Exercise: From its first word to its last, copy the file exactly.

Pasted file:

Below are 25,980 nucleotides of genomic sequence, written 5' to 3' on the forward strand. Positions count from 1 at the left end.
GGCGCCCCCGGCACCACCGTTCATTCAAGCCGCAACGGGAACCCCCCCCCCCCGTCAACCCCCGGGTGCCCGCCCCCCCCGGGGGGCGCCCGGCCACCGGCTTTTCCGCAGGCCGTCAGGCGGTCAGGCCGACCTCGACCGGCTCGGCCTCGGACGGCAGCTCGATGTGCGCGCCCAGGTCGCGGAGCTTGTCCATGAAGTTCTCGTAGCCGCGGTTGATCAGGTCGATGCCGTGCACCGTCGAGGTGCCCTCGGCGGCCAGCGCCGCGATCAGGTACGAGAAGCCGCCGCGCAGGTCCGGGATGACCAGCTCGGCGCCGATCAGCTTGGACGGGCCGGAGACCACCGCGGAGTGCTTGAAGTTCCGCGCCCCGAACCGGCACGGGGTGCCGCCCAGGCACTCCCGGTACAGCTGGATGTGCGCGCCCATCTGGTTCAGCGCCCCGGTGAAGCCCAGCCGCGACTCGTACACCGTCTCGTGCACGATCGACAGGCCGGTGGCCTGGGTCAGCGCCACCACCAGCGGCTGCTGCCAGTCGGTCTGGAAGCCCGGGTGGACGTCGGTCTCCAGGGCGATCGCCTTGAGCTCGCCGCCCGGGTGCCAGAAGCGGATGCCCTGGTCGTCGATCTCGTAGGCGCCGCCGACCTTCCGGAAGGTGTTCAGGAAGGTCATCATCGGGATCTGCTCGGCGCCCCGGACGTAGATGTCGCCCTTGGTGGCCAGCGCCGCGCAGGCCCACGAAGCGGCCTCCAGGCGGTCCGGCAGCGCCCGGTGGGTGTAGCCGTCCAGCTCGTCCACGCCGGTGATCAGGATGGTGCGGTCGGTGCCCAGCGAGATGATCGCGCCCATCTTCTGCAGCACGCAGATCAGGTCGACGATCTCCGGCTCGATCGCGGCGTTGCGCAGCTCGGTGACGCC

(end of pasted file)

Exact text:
Below are 25,980 nucleotides of genomic sequence, written 5' to 3' on the forward strand. Positions count from 1 at the left end.
GGCGCCCCCGGCACCACCGTTCATTCAAGCCGCAACGGGAACCCCCCCCCCCCGTCAACCCCCGGGTGCCCGCCCCCCCCGGGGGGCGCCCGGCCACCGGCTTTTCCGCAGGCCGTCAGGCGGTCAGGCCGACCTCGACCGGCTCGGCCTCGGACGGCAGCTCGATGTGCGCGCCCAGGTCGCGGAGCTTGTCCATGAAGTTCTCGTAGCCGCGGTTGATCAGGTCGATGCCGTGCACCGTCGAGGTGCCCTCGGCGGCCAGCGCCGCGATCAGGTACGAGAAGCCGCCGCGCAGGTCCGGGATGACCAGCTCGGCGCCGATCAGCTTGGACGGGCCGGAGACCACCGCGGAGTGCTTGAAGTTCCGCGCCCCGAACCGGCACGGGGTGCCGCCCAGGCACTCCCGGTACAGCTGGATGTGCGCGCCCATCTGGTTCAGCGCCCCGGTGAAGCCCAGCCGCGACTCGTACACCGTCTCGTGCACGATCGACAGGCCGGTGGCCTGGGTCAGCGCCACCACCAGCGGCTGCTGCCAGTCGGTCTGGAAGCCCGGGTGGACGTCGGTCTCCAGGGCGATCGCCTTGAGCTCGCCGCCCGGGTGCCAGAAGCGGATGCCCTGGTCGTCGATCTCGTAGGCGCCGCCGACCTTCCGGAAGGTGTTCAGGAAGGTCATCATCGGGATCTGCTCGGCGCCCCGGACGTAGATGTCGCCCTTGGTGGCCAGCGCCGCGCAGGCCCACGAAGCGGCCTCCAGGCGGTCCGGCAGCGCCCGGTGGGTGTAGCCGTCCAGCTCGTCCACGCCGGTGATCAGGATGGTGCGGTCGGTGCCCAGCGAGATGATCGCGCCCATCTTCTGCAGCACGCAGATCAGGTCGACGATCTCCGGCTCGATCGCGGCGTTGCGCAGCTCGGTGACGCC